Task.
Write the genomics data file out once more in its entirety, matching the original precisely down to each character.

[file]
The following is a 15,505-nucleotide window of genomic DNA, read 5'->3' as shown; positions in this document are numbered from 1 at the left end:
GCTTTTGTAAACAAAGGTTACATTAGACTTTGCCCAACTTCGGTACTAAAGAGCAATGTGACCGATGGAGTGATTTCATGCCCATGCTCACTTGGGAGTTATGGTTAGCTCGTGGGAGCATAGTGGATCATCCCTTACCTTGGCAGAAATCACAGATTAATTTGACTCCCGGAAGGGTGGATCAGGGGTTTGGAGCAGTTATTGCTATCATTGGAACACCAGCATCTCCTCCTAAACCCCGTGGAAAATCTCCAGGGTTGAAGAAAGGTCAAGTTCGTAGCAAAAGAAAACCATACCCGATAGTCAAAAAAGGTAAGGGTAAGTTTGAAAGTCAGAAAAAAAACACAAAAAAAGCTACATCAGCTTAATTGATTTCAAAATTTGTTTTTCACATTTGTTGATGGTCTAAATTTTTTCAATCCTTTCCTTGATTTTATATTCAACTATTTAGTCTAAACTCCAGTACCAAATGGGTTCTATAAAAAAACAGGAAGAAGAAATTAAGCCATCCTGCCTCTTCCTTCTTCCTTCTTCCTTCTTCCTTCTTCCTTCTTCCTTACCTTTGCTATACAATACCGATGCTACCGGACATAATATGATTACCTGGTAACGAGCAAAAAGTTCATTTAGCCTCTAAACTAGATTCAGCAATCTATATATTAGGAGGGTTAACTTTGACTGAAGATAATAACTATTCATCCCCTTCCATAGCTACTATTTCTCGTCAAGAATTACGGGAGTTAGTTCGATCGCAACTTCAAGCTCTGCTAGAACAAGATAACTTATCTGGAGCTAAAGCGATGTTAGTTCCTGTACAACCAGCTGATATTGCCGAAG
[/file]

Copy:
The following is a 15,505-nucleotide window of genomic DNA, read 5'->3' as shown; positions in this document are numbered from 1 at the left end:
GCTTTTGTAAACAAAGGTTACATTAGACTTTGCCCAACTTCGGTACTAAAGAGCAATGTGACCGATGGAGTGATTTCATGCCCATGCTCACTTGGGAGTTATGGTTAGCTCGTGGGAGCATAGTGGATCATCCCTTACCTTGGCAGAAATCACAGATTAATTTGACTCCCGGAAGGGTGGATCAGGGGTTTGGAGCAGTTATTGCTATCATTGGAACACCAGCATCTCCTCCTAAACCCCGTGGAAAATCTCCAGGGTTGAAGAAAGGTCAAGTTCGTAGCAAAAGAAAACCATACCCGATAGTCAAAAAAGGTAAGGGTAAGTTTGAAAGTCAGAAAAAAAACACAAAAAAAGCTACATCAGCTTAATTGATTTCAAAATTTGTTTTTCACATTTGTTGATGGTCTAAATTTTTTCAATCCTTTCCTTGATTTTATATTCAACTATTTAGTCTAAACTCCAGTACCAAATGGGTTCTATAAAAAAACAGGAAGAAGAAATTAAGCCATCCTGCCTCTTCCTTCTTCCTTCTTCCTTCTTCCTTCTTCCTTCTTCCTTACCTTTGCTATACAATACCGATGCTACCGGACATAATATGATTACCTGGTAACGAGCAAAAAGTTCATTTAGCCTCTAAACTAGATTCAGCAATCTATATATTAGGAGGGTTAACTTTGACTGAAGATAATAACTATTCATCCCCTTCCATAGCTACTATTTCTCGTCAAGAATTACGGGAGTTAGTTCGATCGCAACTTCAAGCTCTGCTAGAACAAGATAACTTATCTGGAGCTAAAGCGATGTTAGTTCCTGTACAACCAGCTGATATTGCCGAAG